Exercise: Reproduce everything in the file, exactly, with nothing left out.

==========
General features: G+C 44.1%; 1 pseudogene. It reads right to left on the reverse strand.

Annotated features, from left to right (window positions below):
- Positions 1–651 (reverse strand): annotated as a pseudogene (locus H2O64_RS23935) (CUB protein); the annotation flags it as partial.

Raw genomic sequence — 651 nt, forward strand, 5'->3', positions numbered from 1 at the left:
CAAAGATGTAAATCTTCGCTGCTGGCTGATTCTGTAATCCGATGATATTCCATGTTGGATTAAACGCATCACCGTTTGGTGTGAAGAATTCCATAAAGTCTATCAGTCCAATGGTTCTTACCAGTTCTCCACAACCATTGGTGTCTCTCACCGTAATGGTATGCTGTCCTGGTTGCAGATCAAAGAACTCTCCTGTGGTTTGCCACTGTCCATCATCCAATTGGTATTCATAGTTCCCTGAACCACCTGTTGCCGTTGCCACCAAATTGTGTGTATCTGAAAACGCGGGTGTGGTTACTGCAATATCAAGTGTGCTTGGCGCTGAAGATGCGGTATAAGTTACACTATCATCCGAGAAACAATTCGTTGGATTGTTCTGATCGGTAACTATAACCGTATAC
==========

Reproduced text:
General features: G+C 44.1%; 1 pseudogene. It reads right to left on the reverse strand.

Annotated features, from left to right (window positions below):
- Positions 1–651 (reverse strand): annotated as a pseudogene (locus H2O64_RS23935) (CUB protein); the annotation flags it as partial.

Raw genomic sequence — 651 nt, forward strand, 5'->3', positions numbered from 1 at the left:
CAAAGATGTAAATCTTCGCTGCTGGCTGATTCTGTAATCCGATGATATTCCATGTTGGATTAAACGCATCACCGTTTGGTGTGAAGAATTCCATAAAGTCTATCAGTCCAATGGTTCTTACCAGTTCTCCACAACCATTGGTGTCTCTCACCGTAATGGTATGCTGTCCTGGTTGCAGATCAAAGAACTCTCCTGTGGTTTGCCACTGTCCATCATCCAATTGGTATTCATAGTTCCCTGAACCACCTGTTGCCGTTGCCACCAAATTGTGTGTATCTGAAAACGCGGGTGTGGTTACTGCAATATCAAGTGTGCTTGGCGCTGAAGATGCGGTATAAGTTACACTATCATCCGAGAAACAATTCGTTGGATTGTTCTGATCGGTAACTATAACCGTATAC